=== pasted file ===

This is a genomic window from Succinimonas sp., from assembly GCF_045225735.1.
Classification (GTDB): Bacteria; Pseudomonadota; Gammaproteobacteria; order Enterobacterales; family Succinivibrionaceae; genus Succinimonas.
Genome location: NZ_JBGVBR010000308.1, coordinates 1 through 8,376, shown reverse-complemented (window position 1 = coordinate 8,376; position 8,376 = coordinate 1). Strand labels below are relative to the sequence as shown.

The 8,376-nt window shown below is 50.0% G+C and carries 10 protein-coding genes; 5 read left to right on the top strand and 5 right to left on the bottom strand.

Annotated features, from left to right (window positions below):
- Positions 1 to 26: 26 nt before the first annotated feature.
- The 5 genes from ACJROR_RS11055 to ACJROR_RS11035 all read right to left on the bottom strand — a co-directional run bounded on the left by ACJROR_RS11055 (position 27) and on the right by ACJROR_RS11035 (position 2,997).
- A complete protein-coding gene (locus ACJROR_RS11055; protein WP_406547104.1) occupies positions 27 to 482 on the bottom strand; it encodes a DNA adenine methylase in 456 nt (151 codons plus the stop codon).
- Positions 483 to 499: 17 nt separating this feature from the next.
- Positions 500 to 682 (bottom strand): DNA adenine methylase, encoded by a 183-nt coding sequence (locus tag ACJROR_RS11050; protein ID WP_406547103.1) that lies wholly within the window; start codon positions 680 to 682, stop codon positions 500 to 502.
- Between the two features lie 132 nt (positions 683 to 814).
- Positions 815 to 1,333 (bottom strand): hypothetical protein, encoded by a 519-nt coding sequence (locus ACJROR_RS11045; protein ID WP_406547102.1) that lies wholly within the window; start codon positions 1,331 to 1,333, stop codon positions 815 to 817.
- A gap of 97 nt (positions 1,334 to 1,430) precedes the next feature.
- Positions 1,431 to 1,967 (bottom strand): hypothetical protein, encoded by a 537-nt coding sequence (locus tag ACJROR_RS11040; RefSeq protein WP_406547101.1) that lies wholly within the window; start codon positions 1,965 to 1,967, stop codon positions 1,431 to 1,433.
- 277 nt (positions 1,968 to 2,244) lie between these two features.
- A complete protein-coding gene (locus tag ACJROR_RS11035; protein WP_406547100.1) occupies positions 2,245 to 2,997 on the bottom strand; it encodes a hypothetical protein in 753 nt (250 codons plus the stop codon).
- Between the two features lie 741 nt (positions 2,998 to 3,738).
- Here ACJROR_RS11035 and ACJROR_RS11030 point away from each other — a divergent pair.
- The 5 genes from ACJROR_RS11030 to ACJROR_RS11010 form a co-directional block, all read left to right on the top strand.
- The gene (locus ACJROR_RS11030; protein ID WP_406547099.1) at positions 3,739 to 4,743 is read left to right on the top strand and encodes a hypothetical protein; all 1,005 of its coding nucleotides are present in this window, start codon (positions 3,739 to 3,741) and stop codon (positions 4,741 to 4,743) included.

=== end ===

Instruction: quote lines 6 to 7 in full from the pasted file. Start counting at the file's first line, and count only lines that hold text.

- Positions 1 to 26: 26 nt before the first annotated feature.
- The 5 genes from ACJROR_RS11055 to ACJROR_RS11035 all read right to left on the bottom strand — a co-directional run bounded on the left by ACJROR_RS11055 (position 27) and on the right by ACJROR_RS11035 (position 2,997).